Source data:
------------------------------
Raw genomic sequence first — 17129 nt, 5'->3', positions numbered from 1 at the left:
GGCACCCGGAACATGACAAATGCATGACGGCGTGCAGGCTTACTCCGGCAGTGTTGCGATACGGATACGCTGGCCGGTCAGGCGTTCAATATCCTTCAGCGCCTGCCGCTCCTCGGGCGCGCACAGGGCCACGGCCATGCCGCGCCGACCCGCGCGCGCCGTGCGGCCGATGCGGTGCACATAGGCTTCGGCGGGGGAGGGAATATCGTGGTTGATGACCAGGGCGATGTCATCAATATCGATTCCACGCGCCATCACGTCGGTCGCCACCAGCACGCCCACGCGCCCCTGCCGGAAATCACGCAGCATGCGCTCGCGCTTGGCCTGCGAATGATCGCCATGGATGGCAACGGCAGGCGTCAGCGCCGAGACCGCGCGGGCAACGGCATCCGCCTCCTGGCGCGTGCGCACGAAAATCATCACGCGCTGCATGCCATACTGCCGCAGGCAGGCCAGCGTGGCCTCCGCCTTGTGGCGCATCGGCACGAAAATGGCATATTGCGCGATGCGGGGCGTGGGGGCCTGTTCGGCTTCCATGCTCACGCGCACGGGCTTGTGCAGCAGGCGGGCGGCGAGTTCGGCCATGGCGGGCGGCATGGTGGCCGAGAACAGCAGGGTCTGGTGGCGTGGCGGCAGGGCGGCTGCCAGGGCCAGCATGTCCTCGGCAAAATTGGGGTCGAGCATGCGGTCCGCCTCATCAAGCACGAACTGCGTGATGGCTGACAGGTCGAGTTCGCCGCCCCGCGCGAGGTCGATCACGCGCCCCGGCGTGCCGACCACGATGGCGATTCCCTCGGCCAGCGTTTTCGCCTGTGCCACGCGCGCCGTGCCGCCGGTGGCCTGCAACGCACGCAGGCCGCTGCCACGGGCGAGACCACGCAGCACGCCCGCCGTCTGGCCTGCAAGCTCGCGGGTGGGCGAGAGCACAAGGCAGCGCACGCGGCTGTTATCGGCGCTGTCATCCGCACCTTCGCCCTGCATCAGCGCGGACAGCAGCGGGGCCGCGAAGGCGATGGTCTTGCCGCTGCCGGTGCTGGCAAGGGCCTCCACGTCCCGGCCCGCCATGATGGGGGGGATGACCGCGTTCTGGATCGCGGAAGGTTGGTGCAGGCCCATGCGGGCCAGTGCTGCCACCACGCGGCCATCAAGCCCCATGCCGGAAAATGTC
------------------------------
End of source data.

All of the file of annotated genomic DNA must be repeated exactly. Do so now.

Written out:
Raw genomic sequence first — 17129 nt, 5'->3', positions numbered from 1 at the left:
GGCACCCGGAACATGACAAATGCATGACGGCGTGCAGGCTTACTCCGGCAGTGTTGCGATACGGATACGCTGGCCGGTCAGGCGTTCAATATCCTTCAGCGCCTGCCGCTCCTCGGGCGCGCACAGGGCCACGGCCATGCCGCGCCGACCCGCGCGCGCCGTGCGGCCGATGCGGTGCACATAGGCTTCGGCGGGGGAGGGAATATCGTGGTTGATGACCAGGGCGATGTCATCAATATCGATTCCACGCGCCATCACGTCGGTCGCCACCAGCACGCCCACGCGCCCCTGCCGGAAATCACGCAGCATGCGCTCGCGCTTGGCCTGCGAATGATCGCCATGGATGGCAACGGCAGGCGTCAGCGCCGAGACCGCGCGGGCAACGGCATCCGCCTCCTGGCGCGTGCGCACGAAAATCATCACGCGCTGCATGCCATACTGCCGCAGGCAGGCCAGCGTGGCCTCCGCCTTGTGGCGCATCGGCACGAAAATGGCATATTGCGCGATGCGGGGCGTGGGGGCCTGTTCGGCTTCCATGCTCACGCGCACGGGCTTGTGCAGCAGGCGGGCGGCGAGTTCGGCCATGGCGGGCGGCATGGTGGCCGAGAACAGCAGGGTCTGGTGGCGTGGCGGCAGGGCGGCTGCCAGGGCCAGCATGTCCTCGGCAAAATTGGGGTCGAGCATGCGGTCCGCCTCATCAAGCACGAACTGCGTGATGGCTGACAGGTCGAGTTCGCCGCCCCGCGCGAGGTCGATCACGCGCCCCGGCGTGCCGACCACGATGGCGATTCCCTCGGCCAGCGTTTTCGCCTGTGCCACGCGCGCCGTGCCGCCGGTGGCCTGCAACGCACGCAGGCCGCTGCCACGGGCGAGACCACGCAGCACGCCCGCCGTCTGGCCTGCAAGCTCGCGGGTGGGCGAGAGCACAAGGCAGCGCACGCGGCTGTTATCGGCGCTGTCATCCGCACCTTCGCCCTGCATCAGCGCGGACAGCAGCGGGGCCGCGAAGGCGATGGTCTTGCCGCTGCCGGTGCTGGCAAGGGCCTCCACGTCCCGGCCCGCCATGATGGGGGGGATGACCGCGTTCTGGATCGCGGAAGGTTGGTGCAGGCCCATGCGGGCCAGTGCTGCCACCACGCGGCCATCAAGCCCCATGCCGGAAAATGTC